With all the stories coming out of Israel recently, I have found that often the “comments” underneath the articles or Facebook posts are often just as disturbing as the stories themselves.

Where does all this venom come from and how can these commentators have such different views about the issue than I do? What have they heard that I haven’t?

Although I’m aware of the Palestinian textbooks that are used to educate Palestinian children and how those history lessons have spread hateful ideology, it wasn’t until recently that I’ve realized that those same stories are just as available to the rest of the world, thanks to the Internet.

After feeling overwhelmed by all the hatred for Israel I witnessed on social media, I recently spent some time searching for these stories that are being told. Perhaps I was naïve, but what I found shocked me.

For example, the organization What Americans Need to Know, a nonprofit started by Alison Weir, who, according to her website, is an American freelance journalist who traveled independently throughout the West Bank and Gaza Strip in February and March of 2001 and found that the way the American press portrayed the Israeli-Palestinian conflict was “significantly at odds with information being reported by media throughout the rest of the world.”

Her website – ifamericansknew.org – uses different methods to present her perception about the conflict. For example, there are charts comparing such things as the number of Israeli children killed by Palestinians to the number of Palestinian children killed by Israelis. I didn’t see anything about the fact that Israel sounds sirens to warn its citizens of incoming rockets so they can seek safety in the country’s bomb shelters or anything addressing reports that Palestinian gunmen often use civilians and children as human shields.

On her mission statement page, she announces that the organization’s main call for action is to encourage Americans to advocate cutting U.S. aid to Israel.

Her site also presents a paper titled “The Origin of the Palestine-Israel Conflict,” which says that “Zionism was based on a faulty, colonialist world view that the rights of the indigenous inhabitants didn’t matter. The Arabs’ opposition to Zionism wasn’t based on anti-Semitism but rather on a totally reasonable fear of the dispossession of their people.”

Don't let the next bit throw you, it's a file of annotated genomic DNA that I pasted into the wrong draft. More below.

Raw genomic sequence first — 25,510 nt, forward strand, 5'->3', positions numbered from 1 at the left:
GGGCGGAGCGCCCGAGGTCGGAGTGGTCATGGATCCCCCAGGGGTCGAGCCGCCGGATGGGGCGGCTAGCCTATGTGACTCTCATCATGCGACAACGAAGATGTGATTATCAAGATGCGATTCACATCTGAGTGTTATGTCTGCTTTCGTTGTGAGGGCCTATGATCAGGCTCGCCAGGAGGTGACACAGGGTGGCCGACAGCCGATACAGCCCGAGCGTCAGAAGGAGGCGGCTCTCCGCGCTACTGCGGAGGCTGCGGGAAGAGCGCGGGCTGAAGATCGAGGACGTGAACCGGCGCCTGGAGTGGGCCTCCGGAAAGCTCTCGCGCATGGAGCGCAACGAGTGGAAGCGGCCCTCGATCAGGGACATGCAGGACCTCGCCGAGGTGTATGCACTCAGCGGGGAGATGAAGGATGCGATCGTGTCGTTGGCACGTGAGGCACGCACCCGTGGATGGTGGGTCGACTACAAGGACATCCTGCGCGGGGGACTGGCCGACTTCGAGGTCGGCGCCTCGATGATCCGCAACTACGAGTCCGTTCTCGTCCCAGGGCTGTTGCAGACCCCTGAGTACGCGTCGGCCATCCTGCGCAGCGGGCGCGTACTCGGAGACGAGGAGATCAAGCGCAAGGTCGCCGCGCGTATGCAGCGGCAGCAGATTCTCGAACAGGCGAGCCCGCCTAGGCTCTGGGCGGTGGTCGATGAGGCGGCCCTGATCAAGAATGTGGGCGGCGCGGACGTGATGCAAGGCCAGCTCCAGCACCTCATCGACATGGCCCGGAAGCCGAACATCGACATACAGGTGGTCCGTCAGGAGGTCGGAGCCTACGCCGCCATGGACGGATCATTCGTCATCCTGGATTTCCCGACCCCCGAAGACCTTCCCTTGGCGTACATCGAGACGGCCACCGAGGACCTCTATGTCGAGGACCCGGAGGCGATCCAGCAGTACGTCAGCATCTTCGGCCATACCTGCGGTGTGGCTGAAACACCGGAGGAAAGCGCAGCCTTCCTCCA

The details there are very different from the history I’ve learned and Weir’s presentation of history helps explain why so many people around the world feel the way they do about Israel.

More insight on this version of history is on 1948.org.uk, describing the same people who Israelis call heroes as “Zionist terrorists” and telling a very different story of the founding of the Jewish state and its leaders and wars.

Here is an example:

The Zionist plan to transfer Palestinians out of their land was headed by no lesser character than David Ben-Gurion himself. He plotted these schemes in his own home aided by a small ad hoc group of people referred to as The Consultancy. Its aim was to plot and carry out the disposession of the Palestinian people.

At what point is history dictated? How is it even possible that there are those who deny the Holocaust, even as those who survived it are still alive? How can there be such different perceptions of the state of Israel when its entire existence has occurred in one life span?

As a child, one learns about history how it is presented to him or her and then forms a view on the world based on these facts. But that trait doesn’t often end in childhood. With today’s busy world, many people make decisions based on stories posted on their friends’ Facebook pages and don’t take the time to research other sources to form their viewpoint.

It doesn’t help that there are extremists on both sides that hurt their own cause by committing horrific acts and instances of media manipulation that portray Israel in a negative light.

On the flip side of Weir’s website are theisraelproject.org and honestreporting.com; the first is a non-partisan American educational organization dedicated to informing the media and public conversation about Israel and the Middle East and the latter monitors the news for bias, inaccuracy or other breach of journalistic standards in coverage of the Arab-Israeli conflict.

What sources do you turn to?

This first appeared on the Phoenix Jewish News blog